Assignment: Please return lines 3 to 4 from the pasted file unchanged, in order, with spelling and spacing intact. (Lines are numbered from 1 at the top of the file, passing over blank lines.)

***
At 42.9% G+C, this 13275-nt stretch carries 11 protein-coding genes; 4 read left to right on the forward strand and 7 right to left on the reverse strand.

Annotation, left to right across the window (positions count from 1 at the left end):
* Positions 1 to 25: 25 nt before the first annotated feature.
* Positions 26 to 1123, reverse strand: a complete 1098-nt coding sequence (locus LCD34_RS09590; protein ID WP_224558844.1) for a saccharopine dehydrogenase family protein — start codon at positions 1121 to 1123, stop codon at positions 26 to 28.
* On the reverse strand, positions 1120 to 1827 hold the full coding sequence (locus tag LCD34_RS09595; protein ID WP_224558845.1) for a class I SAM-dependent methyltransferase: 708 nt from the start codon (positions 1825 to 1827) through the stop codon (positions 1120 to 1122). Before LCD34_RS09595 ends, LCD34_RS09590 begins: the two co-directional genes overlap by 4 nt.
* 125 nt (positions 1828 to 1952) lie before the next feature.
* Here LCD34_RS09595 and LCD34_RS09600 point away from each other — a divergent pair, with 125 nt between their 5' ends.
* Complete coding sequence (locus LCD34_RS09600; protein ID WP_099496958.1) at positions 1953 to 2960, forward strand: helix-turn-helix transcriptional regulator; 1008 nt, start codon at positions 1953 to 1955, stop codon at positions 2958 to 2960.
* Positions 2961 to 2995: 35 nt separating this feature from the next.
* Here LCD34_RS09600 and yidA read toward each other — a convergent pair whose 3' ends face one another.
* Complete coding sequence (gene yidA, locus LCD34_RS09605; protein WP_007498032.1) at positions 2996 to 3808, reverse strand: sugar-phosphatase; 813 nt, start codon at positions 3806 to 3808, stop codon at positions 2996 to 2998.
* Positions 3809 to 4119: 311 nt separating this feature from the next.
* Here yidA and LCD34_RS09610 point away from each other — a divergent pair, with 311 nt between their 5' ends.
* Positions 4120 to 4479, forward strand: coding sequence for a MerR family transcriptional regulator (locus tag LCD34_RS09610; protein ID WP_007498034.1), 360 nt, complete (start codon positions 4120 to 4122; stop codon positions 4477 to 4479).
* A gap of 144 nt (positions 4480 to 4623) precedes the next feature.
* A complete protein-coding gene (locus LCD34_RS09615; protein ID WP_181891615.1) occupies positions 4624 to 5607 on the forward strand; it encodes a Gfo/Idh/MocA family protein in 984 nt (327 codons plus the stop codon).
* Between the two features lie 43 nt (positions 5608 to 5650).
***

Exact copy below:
* Positions 1 to 25: 25 nt before the first annotated feature.
* Positions 26 to 1123, reverse strand: a complete 1098-nt coding sequence (locus LCD34_RS09590; protein ID WP_224558844.1) for a saccharopine dehydrogenase family protein — start codon at positions 1121 to 1123, stop codon at positions 26 to 28.